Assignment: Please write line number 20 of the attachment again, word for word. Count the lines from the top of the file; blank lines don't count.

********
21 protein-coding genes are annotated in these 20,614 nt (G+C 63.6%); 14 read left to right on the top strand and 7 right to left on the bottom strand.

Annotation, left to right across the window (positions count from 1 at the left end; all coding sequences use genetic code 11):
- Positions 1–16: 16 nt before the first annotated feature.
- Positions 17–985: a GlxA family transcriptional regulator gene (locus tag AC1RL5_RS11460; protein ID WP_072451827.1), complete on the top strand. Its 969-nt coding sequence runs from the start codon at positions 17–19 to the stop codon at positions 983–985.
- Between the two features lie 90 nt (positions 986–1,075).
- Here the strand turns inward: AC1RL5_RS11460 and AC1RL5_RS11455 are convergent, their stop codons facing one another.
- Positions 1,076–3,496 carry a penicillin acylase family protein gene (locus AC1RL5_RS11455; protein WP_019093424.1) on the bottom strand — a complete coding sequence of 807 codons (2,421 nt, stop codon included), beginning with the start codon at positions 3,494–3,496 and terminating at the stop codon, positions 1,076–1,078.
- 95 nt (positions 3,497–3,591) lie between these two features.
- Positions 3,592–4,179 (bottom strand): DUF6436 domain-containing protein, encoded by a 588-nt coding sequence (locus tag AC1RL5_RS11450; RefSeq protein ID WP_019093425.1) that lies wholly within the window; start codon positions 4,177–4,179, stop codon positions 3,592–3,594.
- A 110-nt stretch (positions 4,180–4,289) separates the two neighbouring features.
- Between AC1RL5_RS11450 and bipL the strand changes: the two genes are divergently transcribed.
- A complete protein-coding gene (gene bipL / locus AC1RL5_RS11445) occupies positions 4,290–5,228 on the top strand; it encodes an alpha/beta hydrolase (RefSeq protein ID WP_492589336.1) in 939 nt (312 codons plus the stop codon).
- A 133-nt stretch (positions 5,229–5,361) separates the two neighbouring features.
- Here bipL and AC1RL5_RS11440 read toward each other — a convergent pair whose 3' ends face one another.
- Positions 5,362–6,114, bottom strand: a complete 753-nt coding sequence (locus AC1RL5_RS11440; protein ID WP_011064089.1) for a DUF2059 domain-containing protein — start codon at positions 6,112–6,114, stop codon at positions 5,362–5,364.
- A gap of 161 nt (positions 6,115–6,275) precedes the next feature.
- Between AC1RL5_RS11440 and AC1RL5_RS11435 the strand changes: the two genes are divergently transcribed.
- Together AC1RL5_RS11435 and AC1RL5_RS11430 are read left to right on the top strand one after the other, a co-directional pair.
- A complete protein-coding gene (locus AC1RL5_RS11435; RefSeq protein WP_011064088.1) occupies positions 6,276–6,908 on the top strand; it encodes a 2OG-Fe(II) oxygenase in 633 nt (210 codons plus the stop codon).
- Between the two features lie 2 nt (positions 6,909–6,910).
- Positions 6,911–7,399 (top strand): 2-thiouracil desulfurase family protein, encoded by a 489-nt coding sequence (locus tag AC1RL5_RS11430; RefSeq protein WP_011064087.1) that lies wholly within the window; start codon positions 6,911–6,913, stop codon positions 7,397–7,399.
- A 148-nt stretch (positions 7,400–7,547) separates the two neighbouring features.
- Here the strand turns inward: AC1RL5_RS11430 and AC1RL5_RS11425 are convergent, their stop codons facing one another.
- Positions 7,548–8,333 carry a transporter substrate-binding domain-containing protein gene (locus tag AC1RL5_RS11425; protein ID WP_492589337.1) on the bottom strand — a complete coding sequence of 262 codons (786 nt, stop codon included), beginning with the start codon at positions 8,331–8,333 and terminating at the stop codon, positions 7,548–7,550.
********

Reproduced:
- Between the two features lie 2 nt (positions 6,909–6,910).